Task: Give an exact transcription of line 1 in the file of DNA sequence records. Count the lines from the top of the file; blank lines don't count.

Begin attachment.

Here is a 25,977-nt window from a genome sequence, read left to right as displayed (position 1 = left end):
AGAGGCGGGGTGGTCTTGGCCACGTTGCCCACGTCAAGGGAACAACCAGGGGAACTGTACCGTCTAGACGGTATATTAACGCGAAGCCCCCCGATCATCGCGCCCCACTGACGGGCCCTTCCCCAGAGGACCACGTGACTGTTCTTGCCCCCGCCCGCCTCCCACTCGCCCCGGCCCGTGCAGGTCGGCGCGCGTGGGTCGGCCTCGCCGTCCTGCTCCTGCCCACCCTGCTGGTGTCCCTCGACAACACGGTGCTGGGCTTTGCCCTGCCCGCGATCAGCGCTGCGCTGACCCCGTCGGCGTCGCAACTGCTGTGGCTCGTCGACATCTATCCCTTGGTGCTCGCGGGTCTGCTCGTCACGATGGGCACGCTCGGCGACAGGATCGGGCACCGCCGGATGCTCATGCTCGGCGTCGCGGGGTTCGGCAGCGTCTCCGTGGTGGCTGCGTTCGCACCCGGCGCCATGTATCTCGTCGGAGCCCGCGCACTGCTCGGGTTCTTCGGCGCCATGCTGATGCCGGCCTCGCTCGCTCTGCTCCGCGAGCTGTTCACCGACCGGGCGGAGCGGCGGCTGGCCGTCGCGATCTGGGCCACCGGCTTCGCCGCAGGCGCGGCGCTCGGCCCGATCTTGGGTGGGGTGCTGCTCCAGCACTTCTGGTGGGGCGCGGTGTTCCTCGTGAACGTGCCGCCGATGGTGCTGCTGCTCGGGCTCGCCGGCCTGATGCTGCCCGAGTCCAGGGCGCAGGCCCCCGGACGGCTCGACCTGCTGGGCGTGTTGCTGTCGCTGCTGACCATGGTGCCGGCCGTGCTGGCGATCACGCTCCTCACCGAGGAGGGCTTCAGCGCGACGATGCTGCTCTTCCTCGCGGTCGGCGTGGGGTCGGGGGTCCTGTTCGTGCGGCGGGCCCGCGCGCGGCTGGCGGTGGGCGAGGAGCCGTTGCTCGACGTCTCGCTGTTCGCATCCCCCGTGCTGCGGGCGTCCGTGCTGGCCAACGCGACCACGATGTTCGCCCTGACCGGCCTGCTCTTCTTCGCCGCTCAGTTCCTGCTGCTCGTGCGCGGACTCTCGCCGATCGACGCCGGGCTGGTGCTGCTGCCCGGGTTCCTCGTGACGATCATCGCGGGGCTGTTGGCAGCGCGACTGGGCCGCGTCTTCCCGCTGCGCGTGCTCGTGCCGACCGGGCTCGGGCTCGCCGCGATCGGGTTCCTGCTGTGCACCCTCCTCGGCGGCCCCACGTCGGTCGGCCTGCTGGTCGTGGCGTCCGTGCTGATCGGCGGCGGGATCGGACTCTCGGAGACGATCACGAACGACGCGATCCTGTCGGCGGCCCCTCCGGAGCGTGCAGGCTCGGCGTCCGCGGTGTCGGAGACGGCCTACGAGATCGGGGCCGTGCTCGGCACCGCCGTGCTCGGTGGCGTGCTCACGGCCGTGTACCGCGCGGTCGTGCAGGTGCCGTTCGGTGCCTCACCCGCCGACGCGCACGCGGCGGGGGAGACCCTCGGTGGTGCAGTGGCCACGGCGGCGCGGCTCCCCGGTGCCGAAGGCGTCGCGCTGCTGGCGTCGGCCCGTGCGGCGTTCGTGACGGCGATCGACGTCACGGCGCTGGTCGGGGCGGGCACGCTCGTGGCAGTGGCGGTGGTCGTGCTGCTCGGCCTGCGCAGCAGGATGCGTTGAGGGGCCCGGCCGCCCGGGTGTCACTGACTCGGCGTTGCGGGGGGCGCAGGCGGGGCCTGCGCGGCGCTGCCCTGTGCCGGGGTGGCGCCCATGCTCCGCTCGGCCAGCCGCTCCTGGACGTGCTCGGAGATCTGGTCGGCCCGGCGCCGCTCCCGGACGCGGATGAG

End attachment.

Here is a 25,977-nt window from a genome sequence, read left to right as displayed (position 1 = left end):